Ackerman v Ackerman

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Ackerman v Ackerman 2014 NY Slip Op 06162 Decided on September 17, 2014 Appellate Division, Second Department Published by New York State Law Reporting Bureau pursuant to Judiciary Law ยง 431. This opinion is uncorrected and subject to revision before publication in the Official Reports.

Decided on September 17, 2014 SUPREME COURT OF THE STATE OF NEW YORK Appellate Division, Second Judicial Department
MARK C. DILLON, J.P.
L. PRISCILLA HALL
ROBERT J. MILLER
SYLVIA O. HINDS-RADIX, JJ.
2012-09587
2013-03674
(Index No. 20896/10)

[*1]Bambi Dawn Ackerman, appellant,

v

Sheila Ackerman, et al., respondents.



Hirschel Law Firm, P.C., Garden City, N.Y. (Daniel Hirschel of counsel), for appellant.

Alexander E. Sklavos, P.C., Jericho, N.Y., for respondent Sheila Ackerman.



DECISION & ORDER

In an action, inter alia, to recover damages for fraud, the plaintiff appeals, as limited by her brief, from (1) so much of an order of the Supreme Court, Nassau County (McCormack, J.), entered July 9, 2012, as granted the motion of the defendant Sheila Ackerman for summary judgment dismissing the complaint insofar as asserted against her and, upon searching the record, awarded summary judgment dismissing the complaint insofar as asserted against the defendant Gregg Ackerman, and (2) so much of an order of the same court entered January 25, 2013, as, upon reargument, adhered to so much of the original determination as granted the motion of the defendant Sheila Ackerman for summary judgment dismissing the complaint insofar as asserted against her and, upon searching the record, awarded summary judgment dismissing the complaint insofar as asserted against the defendant Gregg Ackerman.

ORDERED that the appeal from the order entered July 9, 2012, is dismissed, without costs or disbursements, on the ground that it was superseded by the order entered January 25, 2013, made upon reargument; and it is further,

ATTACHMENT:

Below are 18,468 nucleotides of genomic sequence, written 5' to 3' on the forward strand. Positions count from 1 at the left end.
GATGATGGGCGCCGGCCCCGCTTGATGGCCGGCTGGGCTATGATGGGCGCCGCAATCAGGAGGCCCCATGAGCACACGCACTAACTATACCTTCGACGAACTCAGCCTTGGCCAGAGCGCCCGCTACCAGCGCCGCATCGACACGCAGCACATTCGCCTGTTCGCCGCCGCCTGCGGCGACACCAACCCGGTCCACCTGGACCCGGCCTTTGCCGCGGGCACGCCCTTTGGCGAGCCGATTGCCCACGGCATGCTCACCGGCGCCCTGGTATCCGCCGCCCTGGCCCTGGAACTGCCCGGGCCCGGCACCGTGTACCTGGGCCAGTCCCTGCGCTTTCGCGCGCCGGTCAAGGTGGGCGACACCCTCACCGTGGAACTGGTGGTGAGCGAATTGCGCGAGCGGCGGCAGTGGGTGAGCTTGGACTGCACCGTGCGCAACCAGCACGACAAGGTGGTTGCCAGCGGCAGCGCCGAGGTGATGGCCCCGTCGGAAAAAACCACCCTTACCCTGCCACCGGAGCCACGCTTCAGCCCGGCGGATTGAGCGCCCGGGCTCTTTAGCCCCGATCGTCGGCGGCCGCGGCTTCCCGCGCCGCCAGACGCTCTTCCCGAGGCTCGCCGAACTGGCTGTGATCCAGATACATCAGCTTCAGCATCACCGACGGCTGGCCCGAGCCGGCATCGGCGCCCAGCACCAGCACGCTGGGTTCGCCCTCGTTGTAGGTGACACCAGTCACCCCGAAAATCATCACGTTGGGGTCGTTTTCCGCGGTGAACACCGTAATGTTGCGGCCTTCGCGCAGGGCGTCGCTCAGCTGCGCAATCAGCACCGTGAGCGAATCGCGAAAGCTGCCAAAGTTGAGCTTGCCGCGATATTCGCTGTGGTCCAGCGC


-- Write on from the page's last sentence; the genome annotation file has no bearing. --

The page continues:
ORDERED that the order entered January 25, 2013, is modified, on the law, by deleting the provision thereof, upon reargument, adhering to so much of the determination in the order entered July 9, 2012, as, upon searching the record, awarded summary judgment dismissing the causes of action in the complaint which sought to recover damages for fraud and breach of fiduciary duty against the defendant Gregg Ackerman, and to impose a constructive trust against that defendant, and substituting therefor a provision, upon reargument, vacating so much of that determination in the order entered July 9, 2012; as so modified, the order entered January 25, 2013, is affirmed insofar as appealed from, without costs or disbursements.

In or around 2000, the defendant Sheila Ackerman and her late husband purchased certain residential property. In or around 2008, Sheila transferred ownership of the property to her son, the defendant Gregg Ackerman, and the plaintiff. Gregg and the plaintiff were married and resided on the property. In 2010, in the presence of the attorney for Sheila, the plaintiff and Gregg [*2]executed a deed transferring the property to Sheila. Several weeks later, Gregg moved from the property and commenced a divorce action against the plaintiff. Thereafter, Sheila moved to evict the plaintiff from the property.